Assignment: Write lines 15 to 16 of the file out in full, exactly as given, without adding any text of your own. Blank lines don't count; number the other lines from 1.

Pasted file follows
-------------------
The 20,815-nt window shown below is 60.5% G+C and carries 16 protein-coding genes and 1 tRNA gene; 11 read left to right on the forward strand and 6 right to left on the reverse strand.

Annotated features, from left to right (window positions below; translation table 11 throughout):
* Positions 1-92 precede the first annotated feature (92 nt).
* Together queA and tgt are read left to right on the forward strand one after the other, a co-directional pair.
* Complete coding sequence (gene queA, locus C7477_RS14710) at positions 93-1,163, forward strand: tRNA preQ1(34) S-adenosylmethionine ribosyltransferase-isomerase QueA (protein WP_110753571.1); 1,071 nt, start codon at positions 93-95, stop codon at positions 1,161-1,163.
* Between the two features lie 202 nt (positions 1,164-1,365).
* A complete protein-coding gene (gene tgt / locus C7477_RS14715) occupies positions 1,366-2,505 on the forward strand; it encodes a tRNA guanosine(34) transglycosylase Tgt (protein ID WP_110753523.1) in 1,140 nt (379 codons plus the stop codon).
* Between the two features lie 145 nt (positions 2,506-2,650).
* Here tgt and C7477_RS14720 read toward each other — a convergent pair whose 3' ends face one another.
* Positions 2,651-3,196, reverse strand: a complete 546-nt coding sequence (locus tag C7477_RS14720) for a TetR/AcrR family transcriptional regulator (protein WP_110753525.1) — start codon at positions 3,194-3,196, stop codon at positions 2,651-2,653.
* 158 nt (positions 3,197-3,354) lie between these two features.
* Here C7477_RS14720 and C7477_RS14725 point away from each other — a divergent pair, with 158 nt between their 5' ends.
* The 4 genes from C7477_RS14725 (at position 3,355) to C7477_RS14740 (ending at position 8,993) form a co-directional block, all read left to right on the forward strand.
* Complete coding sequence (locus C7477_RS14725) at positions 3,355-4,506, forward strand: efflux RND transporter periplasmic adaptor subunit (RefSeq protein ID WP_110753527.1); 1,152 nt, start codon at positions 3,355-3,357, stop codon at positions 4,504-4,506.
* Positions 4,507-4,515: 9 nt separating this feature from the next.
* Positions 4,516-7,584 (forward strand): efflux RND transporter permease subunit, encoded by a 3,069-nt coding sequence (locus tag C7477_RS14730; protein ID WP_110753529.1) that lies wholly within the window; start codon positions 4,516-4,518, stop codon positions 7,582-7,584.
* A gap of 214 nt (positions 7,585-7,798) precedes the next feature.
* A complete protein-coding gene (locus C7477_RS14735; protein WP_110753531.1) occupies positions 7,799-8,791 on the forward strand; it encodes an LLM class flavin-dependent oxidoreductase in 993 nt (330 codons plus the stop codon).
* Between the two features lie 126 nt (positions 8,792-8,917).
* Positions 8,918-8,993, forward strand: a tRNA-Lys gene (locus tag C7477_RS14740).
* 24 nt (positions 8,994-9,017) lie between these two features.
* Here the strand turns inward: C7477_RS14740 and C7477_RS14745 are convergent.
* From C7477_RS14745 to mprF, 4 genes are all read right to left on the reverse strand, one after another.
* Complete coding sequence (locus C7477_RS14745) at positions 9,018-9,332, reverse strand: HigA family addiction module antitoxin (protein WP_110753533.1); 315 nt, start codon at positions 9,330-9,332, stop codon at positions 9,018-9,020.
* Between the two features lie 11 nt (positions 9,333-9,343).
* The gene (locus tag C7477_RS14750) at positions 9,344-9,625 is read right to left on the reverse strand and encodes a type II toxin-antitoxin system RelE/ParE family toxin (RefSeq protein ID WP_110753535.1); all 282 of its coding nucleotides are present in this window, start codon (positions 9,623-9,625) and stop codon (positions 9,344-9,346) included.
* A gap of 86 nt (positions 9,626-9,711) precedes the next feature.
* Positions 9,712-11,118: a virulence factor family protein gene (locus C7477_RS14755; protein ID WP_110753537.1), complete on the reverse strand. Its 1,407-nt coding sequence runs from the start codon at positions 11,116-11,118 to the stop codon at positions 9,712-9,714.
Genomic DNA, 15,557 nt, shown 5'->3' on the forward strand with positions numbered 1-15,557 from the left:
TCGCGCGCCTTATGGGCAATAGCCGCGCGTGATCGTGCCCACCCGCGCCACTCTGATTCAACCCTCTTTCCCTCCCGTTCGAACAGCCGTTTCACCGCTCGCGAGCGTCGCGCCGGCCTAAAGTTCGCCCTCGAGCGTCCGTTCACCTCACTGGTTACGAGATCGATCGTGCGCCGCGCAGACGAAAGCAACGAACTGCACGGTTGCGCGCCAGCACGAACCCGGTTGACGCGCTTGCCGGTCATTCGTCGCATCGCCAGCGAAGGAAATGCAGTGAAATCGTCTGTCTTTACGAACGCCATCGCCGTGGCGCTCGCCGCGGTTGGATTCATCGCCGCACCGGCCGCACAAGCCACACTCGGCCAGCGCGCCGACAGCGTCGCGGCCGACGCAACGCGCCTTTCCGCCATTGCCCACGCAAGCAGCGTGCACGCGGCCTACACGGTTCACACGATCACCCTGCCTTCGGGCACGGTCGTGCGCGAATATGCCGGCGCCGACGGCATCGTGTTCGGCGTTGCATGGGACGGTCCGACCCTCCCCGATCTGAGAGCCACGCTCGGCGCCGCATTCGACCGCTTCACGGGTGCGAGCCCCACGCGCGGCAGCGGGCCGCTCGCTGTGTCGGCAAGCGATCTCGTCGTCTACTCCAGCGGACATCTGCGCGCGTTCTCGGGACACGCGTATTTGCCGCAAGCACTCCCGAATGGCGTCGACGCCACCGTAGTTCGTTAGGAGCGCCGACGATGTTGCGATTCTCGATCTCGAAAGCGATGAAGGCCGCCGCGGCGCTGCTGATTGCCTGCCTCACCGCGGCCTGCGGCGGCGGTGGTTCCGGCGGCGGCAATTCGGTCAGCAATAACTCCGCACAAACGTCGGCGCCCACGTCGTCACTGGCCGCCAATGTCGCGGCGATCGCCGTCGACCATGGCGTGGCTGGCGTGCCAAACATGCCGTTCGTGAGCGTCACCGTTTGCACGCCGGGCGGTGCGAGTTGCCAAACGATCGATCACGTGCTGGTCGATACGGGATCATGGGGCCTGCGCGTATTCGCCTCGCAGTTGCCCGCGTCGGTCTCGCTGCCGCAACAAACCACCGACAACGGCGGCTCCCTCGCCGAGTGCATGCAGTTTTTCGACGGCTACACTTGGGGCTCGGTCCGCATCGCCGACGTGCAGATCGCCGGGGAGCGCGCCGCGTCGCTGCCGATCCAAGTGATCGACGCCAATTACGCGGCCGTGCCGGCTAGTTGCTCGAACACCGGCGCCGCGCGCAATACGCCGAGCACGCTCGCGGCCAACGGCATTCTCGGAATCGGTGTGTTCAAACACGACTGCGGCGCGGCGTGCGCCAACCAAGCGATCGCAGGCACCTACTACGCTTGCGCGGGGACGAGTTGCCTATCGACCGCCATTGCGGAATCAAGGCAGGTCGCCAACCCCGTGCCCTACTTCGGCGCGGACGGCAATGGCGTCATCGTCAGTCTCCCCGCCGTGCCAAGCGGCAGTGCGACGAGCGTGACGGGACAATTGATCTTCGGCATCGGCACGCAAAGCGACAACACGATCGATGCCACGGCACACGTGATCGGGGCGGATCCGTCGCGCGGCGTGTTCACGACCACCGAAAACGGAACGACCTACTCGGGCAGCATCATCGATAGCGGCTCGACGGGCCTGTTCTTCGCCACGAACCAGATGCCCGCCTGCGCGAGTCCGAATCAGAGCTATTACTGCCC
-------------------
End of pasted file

* Positions 4,507-4,515: 9 nt separating this feature from the next.
* Positions 4,516-7,584 (forward strand): efflux RND transporter permease subunit, encoded by a 3,069-nt coding sequence (locus tag C7477_RS14730; protein ID WP_110753529.1) that lies wholly within the window; start codon positions 4,516-4,518, stop codon positions 7,582-7,584.